On the hand, Present findings showed that the M. longifolia extract exhibited a good inhibitory effect against plant pathogen microorganisms, E. carotovora and S. sclerotiorum. The former microorganism is a pathogen bacterium causes soft rot in a wide range of fruits and vegetable species and is considered as a serious problem in horticulture (Strange, 2003). The later organism causes stem rot in many plants and it is one of the most prevalent plant pathogen fungi. Therefore, the extract can be used as a biopesticide. Recently, the use of synthetic pesticides is claimed to negatively affect the environment and actually it dose not represent an appropriate tool for the control of plant pathogens developing resistance. So, natural derived materials can be exploited as an alternative for synthetic pesticides (Razavi and Nejad-Ebrahimi, 2009).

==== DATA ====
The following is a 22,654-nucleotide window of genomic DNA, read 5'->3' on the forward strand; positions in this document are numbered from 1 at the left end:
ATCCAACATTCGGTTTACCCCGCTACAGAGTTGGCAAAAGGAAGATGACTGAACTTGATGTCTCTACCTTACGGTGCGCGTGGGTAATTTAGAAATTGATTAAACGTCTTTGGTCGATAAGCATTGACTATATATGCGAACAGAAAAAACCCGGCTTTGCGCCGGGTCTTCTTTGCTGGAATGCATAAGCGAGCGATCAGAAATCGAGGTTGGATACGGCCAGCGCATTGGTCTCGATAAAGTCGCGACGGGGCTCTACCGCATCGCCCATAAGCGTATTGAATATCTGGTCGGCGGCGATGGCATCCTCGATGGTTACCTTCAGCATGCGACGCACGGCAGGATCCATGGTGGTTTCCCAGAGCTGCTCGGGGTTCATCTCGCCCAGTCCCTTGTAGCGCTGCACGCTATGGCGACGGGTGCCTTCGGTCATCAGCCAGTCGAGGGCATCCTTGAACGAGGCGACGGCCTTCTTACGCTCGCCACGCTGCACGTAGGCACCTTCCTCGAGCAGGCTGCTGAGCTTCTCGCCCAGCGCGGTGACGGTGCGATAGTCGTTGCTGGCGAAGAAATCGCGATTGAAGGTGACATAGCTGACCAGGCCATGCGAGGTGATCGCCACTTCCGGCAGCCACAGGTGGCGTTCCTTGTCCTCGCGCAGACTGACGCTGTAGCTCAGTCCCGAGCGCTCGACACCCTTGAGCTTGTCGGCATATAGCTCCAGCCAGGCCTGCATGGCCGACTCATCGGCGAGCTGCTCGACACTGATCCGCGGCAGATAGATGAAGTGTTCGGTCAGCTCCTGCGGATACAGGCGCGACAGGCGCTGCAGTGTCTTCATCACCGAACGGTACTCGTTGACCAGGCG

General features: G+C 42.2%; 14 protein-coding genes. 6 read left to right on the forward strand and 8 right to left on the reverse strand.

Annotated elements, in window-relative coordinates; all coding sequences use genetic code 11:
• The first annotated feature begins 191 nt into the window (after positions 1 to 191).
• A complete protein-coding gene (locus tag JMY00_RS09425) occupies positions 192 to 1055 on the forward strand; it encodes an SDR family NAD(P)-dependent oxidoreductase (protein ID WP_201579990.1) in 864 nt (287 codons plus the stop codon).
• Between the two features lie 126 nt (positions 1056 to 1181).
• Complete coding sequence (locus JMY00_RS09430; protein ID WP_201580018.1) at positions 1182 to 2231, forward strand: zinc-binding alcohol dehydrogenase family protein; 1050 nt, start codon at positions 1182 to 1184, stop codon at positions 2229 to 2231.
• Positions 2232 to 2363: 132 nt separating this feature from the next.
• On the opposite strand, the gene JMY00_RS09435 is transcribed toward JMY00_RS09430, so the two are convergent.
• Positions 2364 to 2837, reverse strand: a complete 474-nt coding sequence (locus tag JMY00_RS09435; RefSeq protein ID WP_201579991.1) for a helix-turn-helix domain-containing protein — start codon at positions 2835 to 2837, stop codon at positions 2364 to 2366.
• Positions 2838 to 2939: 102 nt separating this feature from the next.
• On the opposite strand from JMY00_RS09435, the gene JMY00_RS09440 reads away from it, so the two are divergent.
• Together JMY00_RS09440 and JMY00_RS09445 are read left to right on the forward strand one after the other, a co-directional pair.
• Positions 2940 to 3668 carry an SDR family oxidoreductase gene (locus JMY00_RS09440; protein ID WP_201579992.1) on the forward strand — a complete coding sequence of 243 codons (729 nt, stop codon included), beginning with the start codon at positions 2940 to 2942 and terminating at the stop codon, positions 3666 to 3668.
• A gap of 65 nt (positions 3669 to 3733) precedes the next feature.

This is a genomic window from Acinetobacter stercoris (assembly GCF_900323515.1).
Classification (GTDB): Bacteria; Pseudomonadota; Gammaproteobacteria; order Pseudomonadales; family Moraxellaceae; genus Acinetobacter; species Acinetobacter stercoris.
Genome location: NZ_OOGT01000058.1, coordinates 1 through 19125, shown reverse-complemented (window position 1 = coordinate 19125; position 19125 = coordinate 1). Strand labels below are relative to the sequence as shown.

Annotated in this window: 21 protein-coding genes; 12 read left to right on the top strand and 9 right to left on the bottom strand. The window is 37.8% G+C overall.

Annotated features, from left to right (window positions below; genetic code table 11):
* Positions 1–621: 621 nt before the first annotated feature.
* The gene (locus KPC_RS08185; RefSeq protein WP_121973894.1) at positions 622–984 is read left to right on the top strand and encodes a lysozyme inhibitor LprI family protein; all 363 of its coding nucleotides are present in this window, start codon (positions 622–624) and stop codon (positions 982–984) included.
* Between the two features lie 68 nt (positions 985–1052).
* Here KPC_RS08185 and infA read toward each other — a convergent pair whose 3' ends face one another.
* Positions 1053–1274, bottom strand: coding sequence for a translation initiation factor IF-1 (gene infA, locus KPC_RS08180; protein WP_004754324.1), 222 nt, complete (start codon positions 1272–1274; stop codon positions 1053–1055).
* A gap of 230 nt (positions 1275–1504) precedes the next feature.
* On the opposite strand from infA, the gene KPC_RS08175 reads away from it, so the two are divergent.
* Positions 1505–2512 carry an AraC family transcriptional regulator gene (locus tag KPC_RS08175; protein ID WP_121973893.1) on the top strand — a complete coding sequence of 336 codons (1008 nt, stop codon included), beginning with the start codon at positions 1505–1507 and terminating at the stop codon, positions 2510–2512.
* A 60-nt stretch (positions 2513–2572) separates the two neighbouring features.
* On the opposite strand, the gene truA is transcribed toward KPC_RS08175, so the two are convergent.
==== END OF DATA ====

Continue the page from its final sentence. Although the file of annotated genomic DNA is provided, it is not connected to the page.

CONCLUSION

It was concluded that M. longifolia can posses antiseptic activity. The utilizing of this plant in treatment of sore throat and throat irritation in the Iranian folk medicine is validated scientifically by the results obtained in the present study.